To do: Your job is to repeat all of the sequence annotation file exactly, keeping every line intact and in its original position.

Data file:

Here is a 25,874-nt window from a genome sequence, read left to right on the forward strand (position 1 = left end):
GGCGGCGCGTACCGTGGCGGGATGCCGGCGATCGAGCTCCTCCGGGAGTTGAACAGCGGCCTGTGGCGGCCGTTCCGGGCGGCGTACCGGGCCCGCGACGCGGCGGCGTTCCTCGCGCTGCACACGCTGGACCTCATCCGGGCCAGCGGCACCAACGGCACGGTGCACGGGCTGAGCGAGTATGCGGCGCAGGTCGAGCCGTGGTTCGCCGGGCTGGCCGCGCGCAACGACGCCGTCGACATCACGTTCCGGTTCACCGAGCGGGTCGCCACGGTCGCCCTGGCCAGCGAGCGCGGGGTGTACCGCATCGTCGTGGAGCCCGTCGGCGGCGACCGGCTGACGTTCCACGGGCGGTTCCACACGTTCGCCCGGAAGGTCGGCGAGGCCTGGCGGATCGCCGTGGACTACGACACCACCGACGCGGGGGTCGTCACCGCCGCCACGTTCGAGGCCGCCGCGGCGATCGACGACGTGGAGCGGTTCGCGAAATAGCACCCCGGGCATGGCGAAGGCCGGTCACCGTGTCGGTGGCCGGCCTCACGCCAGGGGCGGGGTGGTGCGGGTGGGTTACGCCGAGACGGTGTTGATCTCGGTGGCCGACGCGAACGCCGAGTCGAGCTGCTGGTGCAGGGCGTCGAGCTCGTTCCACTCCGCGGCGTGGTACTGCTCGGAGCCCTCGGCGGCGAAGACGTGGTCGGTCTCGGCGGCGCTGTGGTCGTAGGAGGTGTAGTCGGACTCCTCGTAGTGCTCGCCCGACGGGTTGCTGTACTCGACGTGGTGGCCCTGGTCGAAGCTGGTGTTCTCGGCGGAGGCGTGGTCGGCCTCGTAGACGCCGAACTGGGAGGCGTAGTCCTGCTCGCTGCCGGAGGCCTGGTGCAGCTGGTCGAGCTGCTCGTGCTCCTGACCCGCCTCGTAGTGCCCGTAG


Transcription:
Here is a 25,874-nt window from a genome sequence, read left to right on the forward strand (position 1 = left end):
GGCGGCGCGTACCGTGGCGGGATGCCGGCGATCGAGCTCCTCCGGGAGTTGAACAGCGGCCTGTGGCGGCCGTTCCGGGCGGCGTACCGGGCCCGCGACGCGGCGGCGTTCCTCGCGCTGCACACGCTGGACCTCATCCGGGCCAGCGGCACCAACGGCACGGTGCACGGGCTGAGCGAGTATGCGGCGCAGGTCGAGCCGTGGTTCGCCGGGCTGGCCGCGCGCAACGACGCCGTCGACATCACGTTCCGGTTCACCGAGCGGGTCGCCACGGTCGCCCTGGCCAGCGAGCGCGGGGTGTACCGCATCGTCGTGGAGCCCGTCGGCGGCGACCGGCTGACGTTCCACGGGCGGTTCCACACGTTCGCCCGGAAGGTCGGCGAGGCCTGGCGGATCGCCGTGGACTACGACACCACCGACGCGGGGGTCGTCACCGCCGCCACGTTCGAGGCCGCCGCGGCGATCGACGACGTGGAGCGGTTCGCGAAATAGCACCCCGGGCATGGCGAAGGCCGGTCACCGTGTCGGTGGCCGGCCTCACGCCAGGGGCGGGGTGGTGCGGGTGGGTTACGCCGAGACGGTGTTGATCTCGGTGGCCGACGCGAACGCCGAGTCGAGCTGCTGGTGCAGGGCGTCGAGCTCGTTCCACTCCGCGGCGTGGTACTGCTCGGAGCCCTCGGCGGCGAAGACGTGGTCGGTCTCGGCGGCGCTGTGGTCGTAGGAGGTGTAGTCGGACTCCTCGTAGTGCTCGCCCGACGGGTTGCTGTACTCGACGTGGTGGCCCTGGTCGAAGCTGGTGTTCTCGGCGGAGGCGTGGTCGGCCTCGTAGACGCCGAACTGGGAGGCGTAGTCCTGCTCGCTGCCGGAGGCCTGGTGCAGCTGGTCGAGCTGCTCGTGCTCCTGACCCGCCTCGTAGTGCCCGTAG